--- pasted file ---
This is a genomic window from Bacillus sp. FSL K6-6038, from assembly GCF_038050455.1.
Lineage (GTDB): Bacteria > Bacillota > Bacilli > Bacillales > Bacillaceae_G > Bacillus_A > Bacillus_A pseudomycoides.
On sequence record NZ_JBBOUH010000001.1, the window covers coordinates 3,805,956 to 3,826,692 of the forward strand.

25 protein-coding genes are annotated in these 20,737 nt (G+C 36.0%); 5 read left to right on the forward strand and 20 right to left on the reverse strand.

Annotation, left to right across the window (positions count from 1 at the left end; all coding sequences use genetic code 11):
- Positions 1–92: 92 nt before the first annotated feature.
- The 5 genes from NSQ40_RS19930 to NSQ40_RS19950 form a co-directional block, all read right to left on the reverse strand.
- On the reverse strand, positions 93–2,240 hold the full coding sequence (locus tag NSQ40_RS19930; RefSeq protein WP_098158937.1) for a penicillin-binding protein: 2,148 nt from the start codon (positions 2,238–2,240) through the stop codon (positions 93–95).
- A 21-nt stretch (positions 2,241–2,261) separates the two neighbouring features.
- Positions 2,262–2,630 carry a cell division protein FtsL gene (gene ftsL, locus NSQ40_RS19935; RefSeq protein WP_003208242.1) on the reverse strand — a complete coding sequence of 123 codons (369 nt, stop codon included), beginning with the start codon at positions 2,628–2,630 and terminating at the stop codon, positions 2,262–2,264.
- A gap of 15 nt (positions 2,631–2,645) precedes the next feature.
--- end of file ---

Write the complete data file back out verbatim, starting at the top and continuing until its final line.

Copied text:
This is a genomic window from Bacillus sp. FSL K6-6038, from assembly GCF_038050455.1.
Lineage (GTDB): Bacteria > Bacillota > Bacilli > Bacillales > Bacillaceae_G > Bacillus_A > Bacillus_A pseudomycoides.
On sequence record NZ_JBBOUH010000001.1, the window covers coordinates 3,805,956 to 3,826,692 of the forward strand.

25 protein-coding genes are annotated in these 20,737 nt (G+C 36.0%); 5 read left to right on the forward strand and 20 right to left on the reverse strand.

Annotation, left to right across the window (positions count from 1 at the left end; all coding sequences use genetic code 11):
- Positions 1–92: 92 nt before the first annotated feature.
- The 5 genes from NSQ40_RS19930 to NSQ40_RS19950 form a co-directional block, all read right to left on the reverse strand.
- On the reverse strand, positions 93–2,240 hold the full coding sequence (locus tag NSQ40_RS19930; RefSeq protein WP_098158937.1) for a penicillin-binding protein: 2,148 nt from the start codon (positions 2,238–2,240) through the stop codon (positions 93–95).
- A 21-nt stretch (positions 2,241–2,261) separates the two neighbouring features.
- Positions 2,262–2,630 carry a cell division protein FtsL gene (gene ftsL, locus NSQ40_RS19935; RefSeq protein WP_003208242.1) on the reverse strand — a complete coding sequence of 123 codons (369 nt, stop codon included), beginning with the start codon at positions 2,628–2,630 and terminating at the stop codon, positions 2,262–2,264.
- A gap of 15 nt (positions 2,631–2,645) precedes the next feature.